The US dollar, which finished last week on a firm note, is under pressure to start the new week that features Bank of Japan and Federal Reserve meetings. The slighter stronger August CPI reading helped lift the greenback ahead of the weekend, but investors continue to see a low probability of a Fed hike this week.
Global equities are moving higher, shrugging off the decline in the US markets at the end of last week. With Japanese markets closed for holiday, the MSCI Asia-Pacific Index, excluding Japan advanced 1.2%, its biggest gain in two weeks, and the third consecutive gain. Taiwan's bourse, which had been closed since last Wednesday, rallied 2.8%, in a catch-up and as investors played the Apple suppliers' card.
European equities are higher, with the Dow Jones Stoxx 600 up one percent in late-morning turnover. All sectors are advancing, but the energy, utilities, and materials are leading the way. Financials are matching the market. Disruption in Libya is helping lift oil prices, and there is some lingering hope of an agreement between producers. Brent is up about 1.25%, recouping most of its pre-weekend decline. WTI is up about 1.5%. Meanwhile, benchmark 10-year sovereign yields are mostly slightly firmer, though Spain and Italy are a touch softer.
Bombs found in New York City and two New Jersey cities understandably have raised anxiety. Authorities have claimed that there is no evidence of international linkages. The market impact looks minimal.
There were two other developments over the weekend. First, Merkel's CDU may have seen its support sufficient erode in Berlin that it may no longer be part of a coalition government with the SPD. Both of these two main parties saw their vote share drop about five percentage points from the previous election in 2011. However, with 23% of the vote, the SPD is still the single largest party. There is talk that the SPD may choose to form a coalition with the Greens and Left Party, both of whom got about 16.5% of the vote. Until now, the SPD has been reluctant to invite the Left into a coalition.
The AfD came in fifth place, with about a 14% share. However, that will suffice for it to enter its tenth (of 16) state parliaments. Nearly half of the AfD voters had previously voted for other minority parties. A quarter of AfD voters previously voted for the CDU. The refugee/immigrant issue was critical for nearly three-quarters of the voters. The head of the Bavaria's CSU Seehofer indicated that a cap on immigration would be necessary if the party is going to support Merkel for a fourth term. Merkel has resisted and has not indicated whether she will stand for election. She is ultimately expected to do so, but a formal decision is unlikely until into next year.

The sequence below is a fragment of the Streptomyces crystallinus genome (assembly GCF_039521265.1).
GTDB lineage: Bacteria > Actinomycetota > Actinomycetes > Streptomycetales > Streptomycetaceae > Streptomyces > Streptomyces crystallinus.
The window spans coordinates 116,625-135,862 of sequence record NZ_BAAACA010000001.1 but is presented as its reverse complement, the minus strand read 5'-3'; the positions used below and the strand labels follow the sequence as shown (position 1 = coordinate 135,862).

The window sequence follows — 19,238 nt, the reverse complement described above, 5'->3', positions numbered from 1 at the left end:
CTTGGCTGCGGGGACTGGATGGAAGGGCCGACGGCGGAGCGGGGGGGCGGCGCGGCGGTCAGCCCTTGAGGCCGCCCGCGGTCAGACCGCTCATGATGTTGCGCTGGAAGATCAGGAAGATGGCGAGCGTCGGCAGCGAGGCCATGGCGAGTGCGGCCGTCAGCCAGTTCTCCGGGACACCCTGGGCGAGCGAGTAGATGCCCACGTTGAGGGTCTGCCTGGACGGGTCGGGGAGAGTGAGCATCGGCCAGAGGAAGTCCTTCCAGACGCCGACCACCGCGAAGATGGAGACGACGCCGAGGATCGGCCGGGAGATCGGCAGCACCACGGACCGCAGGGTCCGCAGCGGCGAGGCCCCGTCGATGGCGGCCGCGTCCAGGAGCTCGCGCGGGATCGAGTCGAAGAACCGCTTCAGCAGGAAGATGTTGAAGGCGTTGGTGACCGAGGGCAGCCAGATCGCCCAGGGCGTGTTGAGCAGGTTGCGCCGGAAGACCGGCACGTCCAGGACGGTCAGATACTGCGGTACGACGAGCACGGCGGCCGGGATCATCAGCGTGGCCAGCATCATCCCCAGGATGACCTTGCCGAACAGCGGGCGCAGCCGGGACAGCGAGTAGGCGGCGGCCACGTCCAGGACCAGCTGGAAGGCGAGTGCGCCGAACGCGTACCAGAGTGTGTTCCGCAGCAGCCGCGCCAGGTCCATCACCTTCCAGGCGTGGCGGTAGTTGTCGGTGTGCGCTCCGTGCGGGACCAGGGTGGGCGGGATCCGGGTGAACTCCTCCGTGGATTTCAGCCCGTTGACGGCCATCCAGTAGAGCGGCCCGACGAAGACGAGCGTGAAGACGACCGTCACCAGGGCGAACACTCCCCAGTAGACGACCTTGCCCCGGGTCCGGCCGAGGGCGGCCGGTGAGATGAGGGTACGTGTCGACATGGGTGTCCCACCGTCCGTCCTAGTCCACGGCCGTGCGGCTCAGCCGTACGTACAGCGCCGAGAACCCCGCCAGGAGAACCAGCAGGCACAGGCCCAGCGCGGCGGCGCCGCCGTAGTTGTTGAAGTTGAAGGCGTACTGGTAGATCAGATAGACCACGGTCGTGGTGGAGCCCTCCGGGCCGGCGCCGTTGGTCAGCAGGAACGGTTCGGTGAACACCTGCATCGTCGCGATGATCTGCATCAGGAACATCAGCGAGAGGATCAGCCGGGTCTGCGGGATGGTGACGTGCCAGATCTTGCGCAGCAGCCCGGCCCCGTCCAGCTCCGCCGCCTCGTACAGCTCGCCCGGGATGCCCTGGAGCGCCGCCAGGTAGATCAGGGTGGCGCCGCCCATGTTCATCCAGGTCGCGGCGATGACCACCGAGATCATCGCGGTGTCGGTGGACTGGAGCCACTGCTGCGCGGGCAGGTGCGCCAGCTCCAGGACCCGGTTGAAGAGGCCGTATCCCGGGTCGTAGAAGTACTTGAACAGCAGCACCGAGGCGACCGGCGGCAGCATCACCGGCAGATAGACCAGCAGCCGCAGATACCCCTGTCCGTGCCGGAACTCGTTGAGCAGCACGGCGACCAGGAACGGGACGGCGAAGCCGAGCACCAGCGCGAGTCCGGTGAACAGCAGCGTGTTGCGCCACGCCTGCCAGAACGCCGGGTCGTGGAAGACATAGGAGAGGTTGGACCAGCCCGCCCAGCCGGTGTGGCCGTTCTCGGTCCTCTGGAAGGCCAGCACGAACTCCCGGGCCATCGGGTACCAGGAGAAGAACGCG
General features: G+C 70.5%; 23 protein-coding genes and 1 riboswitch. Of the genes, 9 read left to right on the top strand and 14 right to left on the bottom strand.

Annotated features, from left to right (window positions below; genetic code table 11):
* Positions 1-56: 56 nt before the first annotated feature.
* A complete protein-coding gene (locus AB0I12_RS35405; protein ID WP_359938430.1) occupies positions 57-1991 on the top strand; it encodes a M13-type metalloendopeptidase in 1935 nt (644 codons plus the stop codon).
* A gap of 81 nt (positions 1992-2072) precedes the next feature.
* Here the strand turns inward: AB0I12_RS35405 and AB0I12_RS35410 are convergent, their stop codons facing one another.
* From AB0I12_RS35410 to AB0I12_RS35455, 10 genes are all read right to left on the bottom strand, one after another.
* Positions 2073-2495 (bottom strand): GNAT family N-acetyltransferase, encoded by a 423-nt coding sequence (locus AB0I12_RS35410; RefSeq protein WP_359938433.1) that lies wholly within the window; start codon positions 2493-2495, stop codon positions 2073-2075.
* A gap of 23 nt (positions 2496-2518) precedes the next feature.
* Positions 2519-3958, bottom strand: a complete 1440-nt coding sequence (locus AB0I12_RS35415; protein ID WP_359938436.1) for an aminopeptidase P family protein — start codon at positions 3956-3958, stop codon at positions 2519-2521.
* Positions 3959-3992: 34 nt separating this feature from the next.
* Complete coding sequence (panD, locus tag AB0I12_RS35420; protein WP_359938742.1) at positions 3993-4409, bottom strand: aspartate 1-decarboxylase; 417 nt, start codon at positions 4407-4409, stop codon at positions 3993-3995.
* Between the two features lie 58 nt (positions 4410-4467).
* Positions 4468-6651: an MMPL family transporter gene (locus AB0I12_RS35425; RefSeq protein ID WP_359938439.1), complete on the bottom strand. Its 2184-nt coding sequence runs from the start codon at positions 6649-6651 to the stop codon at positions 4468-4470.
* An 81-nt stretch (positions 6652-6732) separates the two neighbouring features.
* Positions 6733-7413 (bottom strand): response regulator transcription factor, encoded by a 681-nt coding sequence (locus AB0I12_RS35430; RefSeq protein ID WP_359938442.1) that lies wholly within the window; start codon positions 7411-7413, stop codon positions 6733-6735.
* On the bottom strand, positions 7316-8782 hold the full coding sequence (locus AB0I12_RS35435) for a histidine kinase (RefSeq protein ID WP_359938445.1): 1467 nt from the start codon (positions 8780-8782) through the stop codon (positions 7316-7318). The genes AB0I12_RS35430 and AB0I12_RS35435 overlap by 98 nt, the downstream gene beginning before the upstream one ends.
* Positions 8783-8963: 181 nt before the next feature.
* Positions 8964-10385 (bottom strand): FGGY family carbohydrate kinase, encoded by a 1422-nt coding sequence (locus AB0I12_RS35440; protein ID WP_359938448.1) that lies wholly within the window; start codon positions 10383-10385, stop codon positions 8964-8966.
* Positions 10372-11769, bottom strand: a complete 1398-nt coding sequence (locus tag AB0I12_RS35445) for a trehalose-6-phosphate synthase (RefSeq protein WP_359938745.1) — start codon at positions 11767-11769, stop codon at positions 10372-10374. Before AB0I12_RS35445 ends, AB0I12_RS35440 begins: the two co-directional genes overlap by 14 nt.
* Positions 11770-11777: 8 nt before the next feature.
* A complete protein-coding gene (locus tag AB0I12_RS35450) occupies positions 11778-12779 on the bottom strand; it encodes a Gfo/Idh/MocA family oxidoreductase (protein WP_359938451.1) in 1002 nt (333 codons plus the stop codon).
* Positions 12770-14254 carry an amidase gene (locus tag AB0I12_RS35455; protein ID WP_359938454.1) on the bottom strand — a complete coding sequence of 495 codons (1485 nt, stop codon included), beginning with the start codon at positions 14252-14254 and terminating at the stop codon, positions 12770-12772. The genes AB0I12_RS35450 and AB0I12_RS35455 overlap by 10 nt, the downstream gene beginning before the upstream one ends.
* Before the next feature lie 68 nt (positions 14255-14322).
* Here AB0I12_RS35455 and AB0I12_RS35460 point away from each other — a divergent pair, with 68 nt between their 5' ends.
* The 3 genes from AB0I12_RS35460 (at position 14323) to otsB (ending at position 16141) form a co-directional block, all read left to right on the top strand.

The other development was the EU Summit. Three aspects caught our attention. First, Italy's Renzi who faces a crucial referendum later this year took a strident stand, refusing to share press conference with Merkel and Hollande to express frustration over the demands for austerity. His willingness to stand up to Merkel (and Hollande) may be directed as his domestic audience. Similarly, Merkel and Hollande's positions also seem to be a function of domestic political considerations as much as principle.
Second, officials indicated that new proposals on the direction of the EU would be ready by the March 2017 summit. It is here that Merkel may reach a compromise on immigration. Third, European Council President Tusk was quoted indicating that the UK's May suggested her government would likely be ready to begin formal divorce negotiations in January-February next year. This is largely in line with earlier suggests that Article 50 would be invoked in Q1 17.
The dollar-bloc is leading the move against the US dollar today. News that Australia raised A$9.7 bln in a 50-year lease of its largest port to global investors has helped the Australian dollar advanced 0.75%. It is approaching the $0.7555-$0.7575 area that houses a retracement objective, the 20-day moving average, and last week's highs. The Reserve Bank of New Zealand meets this week and is not expected to change policy. The New Zealand dollar is underpinned by it interest rates and milk prices, which are near the year's high ahead of Tuesday's auction.
The Canadian dollar seems to like the higher oil prices and the advance in equities. It has recouped its pre-weekend losses. Higher oil prices also seem to be lending support to the Mexican peso, which had been sold to record lows ahead of the weekend. An advance today would snap a three-day losing streak. Last week, the US dollar seemed to climb alongside the five-day moving average. It is found near MXN19.37 today.
The euro and sterling are trading in the lower end of their pre-weekend ranges. The euro meets initial resistance near $1.1180, and sterling may encounter new offers near $1.31. The dollar has edged below its pre-weekend low against the yen to test initial support at JPY101.70. Below there, we anticipate support (demand for dollars) in the JPY101.20-JPY101.40 area.
As we noted, the dollar has strengthened against the euro and yen on the past five Fridays. The euro has fallen on three of the four Mondays. Today is the fifth. The dollar's performance on Monday's against the yen is split. The Aussie has fallen in six of the past seven Fridays. It typically has moved higher on Monday's (five of the six), as it is today, the seventh Monday in this period.
No important data is set to be released from either the US or Canada today. We expect a relatively quiet North American session, as investors await the BOJ and FOMC meetings this week. There is greater uncertainty surrounding the BOJ meeting than the Fed. Bloomberg's calculations, based on the Fed funds futures, put the odds at one in five that the Fed hikes. My own calculation is more in line with the CME's of 12%.